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Probiotics Vs Prebiotics: Which Is The Better Food For Your Gut?

By Apollo 24|7, Published on- 10 May 2022

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Did you know your gut is home to hundreds of bacteria? Yes, bacteria! The good and bad bacteria present in the human gut help in the digestion of food and prevent several digestive diseases. You require ‘probiotics’ and ‘prebiotics’ to maintain the optimal growth of these bacteria. While we may have heard of these terms a number of times, not many of us know what kind of role they play in maintaining a healthy gut. The article explains the difference between probiotics and prebiotics and answers why you need both of them. 

Probiotics vs Prebiotics  

Probiotics are live microorganisms, mostly bacteria, that help support the growth of good bacteria in the gut. They are mostly found in fermented foods and dietary supplements. Lactobacillus and Bifidobacterium are the two major types of bacteria found in probiotics. All these microorganisms help in maintaining the digestive and overall health. 

On the other hand, prebiotic is a type of plant fibre that cannot be digested by humans. However, when consumed by humans, they pass through the gut where they are used as food by the probiotics. As a result, these plant fibres support the growth of healthy bacteria in the gut. 

Common Probiotic and Prebiotic Foods 

There are certain probiotic foods that contain live and active cultures of beneficial bacteria such as: 

  • Buttermilk
  • Cheese
  • Yoghurt 
  • Kefir
  • Sauerkraut
  • Kimchi
  • Kombucha

prebiotic_vs_probiotic

Some of the foods rich in prebiotic fibre include: 

  • Legumes such as beans and peas
  • Bananas
  • Oats
  • Berries
  • Onions
  • Garlic
  • Asparagus

What are the health benefits of probiotics?

Simply put, probiotics aid in the growth of good bacteria in the gut, thereby improving overall digestion. Some of the proven health benefits of probiotics are: 

1. Digestive Health

A study showed that probiotics can help reduce the risk of antibiotic-related diarrhoea. It has also proven to reduce the risk of necrotizing enterocolitis, a life-threatening inflammation of the digestive system, commonly seen in premature babies.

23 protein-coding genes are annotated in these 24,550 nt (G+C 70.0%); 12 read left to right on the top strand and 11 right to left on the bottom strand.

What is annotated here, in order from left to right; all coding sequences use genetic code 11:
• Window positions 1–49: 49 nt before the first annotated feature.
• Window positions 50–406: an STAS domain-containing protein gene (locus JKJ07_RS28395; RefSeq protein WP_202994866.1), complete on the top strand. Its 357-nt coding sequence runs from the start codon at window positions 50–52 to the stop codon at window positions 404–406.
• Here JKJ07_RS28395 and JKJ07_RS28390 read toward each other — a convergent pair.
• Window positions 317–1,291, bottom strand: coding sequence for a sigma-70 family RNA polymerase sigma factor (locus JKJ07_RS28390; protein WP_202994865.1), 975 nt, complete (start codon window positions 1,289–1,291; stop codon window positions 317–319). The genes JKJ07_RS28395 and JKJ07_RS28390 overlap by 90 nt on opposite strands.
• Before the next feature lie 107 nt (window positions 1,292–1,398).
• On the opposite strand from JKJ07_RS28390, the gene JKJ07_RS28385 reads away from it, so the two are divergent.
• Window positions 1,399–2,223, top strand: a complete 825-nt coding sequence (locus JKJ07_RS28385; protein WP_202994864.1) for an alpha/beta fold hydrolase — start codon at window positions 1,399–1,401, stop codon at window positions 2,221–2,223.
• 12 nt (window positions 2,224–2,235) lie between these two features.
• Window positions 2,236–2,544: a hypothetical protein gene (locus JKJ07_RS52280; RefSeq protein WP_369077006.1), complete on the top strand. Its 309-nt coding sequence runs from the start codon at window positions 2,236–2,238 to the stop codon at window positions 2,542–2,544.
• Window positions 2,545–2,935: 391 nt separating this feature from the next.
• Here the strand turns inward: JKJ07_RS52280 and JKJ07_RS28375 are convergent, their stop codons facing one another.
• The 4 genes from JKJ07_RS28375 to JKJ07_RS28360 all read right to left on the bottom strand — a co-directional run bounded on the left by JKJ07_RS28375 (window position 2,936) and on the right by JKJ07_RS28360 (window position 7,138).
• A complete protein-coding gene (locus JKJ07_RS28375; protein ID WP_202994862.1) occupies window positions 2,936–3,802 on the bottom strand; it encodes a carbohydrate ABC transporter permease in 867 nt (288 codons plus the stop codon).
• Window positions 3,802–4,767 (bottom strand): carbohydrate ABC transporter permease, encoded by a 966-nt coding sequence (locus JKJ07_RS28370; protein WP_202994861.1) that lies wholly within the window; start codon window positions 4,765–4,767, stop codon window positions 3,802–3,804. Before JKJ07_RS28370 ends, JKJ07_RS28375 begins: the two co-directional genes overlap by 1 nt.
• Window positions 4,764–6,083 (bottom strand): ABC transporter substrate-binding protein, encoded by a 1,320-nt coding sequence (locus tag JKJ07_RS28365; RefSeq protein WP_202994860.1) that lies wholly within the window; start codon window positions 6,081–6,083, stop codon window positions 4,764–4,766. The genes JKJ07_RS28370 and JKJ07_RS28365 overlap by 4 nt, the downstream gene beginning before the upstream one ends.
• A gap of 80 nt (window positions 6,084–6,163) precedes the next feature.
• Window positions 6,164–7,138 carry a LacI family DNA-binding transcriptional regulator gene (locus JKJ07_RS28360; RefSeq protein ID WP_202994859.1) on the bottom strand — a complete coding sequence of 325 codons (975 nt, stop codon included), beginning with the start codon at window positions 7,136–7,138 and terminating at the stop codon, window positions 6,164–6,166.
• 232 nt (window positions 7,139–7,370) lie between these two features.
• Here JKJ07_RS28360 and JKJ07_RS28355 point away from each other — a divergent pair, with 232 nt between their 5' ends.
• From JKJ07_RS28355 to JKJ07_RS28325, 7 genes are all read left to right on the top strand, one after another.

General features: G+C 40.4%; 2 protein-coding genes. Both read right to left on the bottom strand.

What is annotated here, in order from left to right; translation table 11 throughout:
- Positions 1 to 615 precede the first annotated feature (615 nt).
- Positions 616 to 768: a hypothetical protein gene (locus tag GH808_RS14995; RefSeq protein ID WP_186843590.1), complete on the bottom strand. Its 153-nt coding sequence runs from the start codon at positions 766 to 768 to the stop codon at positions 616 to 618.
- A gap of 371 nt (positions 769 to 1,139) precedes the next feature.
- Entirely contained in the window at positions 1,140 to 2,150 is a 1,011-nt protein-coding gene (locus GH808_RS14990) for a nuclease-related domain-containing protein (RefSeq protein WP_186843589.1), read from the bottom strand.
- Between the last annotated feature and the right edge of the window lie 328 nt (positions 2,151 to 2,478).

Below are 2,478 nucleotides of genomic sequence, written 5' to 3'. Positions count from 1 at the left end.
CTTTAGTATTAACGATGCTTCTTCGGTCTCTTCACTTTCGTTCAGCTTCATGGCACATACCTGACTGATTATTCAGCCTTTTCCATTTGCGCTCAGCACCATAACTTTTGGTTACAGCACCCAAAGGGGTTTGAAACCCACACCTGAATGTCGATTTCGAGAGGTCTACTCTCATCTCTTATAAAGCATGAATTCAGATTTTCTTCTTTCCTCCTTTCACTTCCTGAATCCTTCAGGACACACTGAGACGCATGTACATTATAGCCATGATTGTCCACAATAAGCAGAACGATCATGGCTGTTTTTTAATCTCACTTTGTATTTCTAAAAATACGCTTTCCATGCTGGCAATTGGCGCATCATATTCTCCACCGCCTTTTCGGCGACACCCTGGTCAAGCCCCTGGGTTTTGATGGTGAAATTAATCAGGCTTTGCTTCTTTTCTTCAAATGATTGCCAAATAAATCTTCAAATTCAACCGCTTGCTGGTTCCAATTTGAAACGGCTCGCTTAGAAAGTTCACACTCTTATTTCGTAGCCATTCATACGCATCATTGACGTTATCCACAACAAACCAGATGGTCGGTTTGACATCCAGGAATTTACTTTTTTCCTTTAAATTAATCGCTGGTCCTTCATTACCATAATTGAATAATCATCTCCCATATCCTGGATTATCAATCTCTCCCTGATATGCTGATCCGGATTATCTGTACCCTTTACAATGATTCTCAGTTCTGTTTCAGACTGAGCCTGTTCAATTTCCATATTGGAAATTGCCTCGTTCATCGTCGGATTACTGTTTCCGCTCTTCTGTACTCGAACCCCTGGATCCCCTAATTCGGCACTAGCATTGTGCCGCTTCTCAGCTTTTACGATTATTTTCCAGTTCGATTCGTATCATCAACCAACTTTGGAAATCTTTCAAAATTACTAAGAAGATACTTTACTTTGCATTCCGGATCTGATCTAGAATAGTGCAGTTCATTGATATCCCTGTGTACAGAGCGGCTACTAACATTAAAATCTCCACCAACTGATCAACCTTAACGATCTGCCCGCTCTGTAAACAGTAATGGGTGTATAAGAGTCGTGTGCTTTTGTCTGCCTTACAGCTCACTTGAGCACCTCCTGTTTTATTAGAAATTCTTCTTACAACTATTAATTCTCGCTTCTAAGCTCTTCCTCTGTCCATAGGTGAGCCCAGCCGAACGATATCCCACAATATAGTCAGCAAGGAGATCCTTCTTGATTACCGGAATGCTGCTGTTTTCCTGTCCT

2. Gastrointestinal Health 

The good bacteria (present in the gut) produce short-chain fatty acids, which are the primary source of nutrition for the cells that line the walls of the large intestine. The intake of probiotics may also help ease the symptoms of irritable bowel syndrome (IBS). 

3. Mental Health 

Emerging research suggests that probiotics may improve mental health. A review study observed that intake of probiotics may help ease the symptoms of depression. 

4. Other Health Benefits

Anecdotal evidence suggests that probiotics may be beneficial for people suffering from urinary problems, oral problems, and skin conditions such as eczema. 

Health Benefits of Prebiotics

Limited research shows that prebiotics can help in: 

  • Promoting the growth of healthy gut bacteria
  • Improving digestive health
  • Enhancing metabolism
  • Increasing the absorption of calcium

Both probiotics and prebiotics play an essential role in maintaining a healthy gut. While probiotics add to the population of good bacteria in the gut and support their growth, prebiotics act as food for probiotics and other healthy bacteria. Both probiotics and prebiotics can be sourced naturally from foods, however, people can also use supplements after consulting the doctor. It is recommended to consult a dietician before making any significant change to the diet. 

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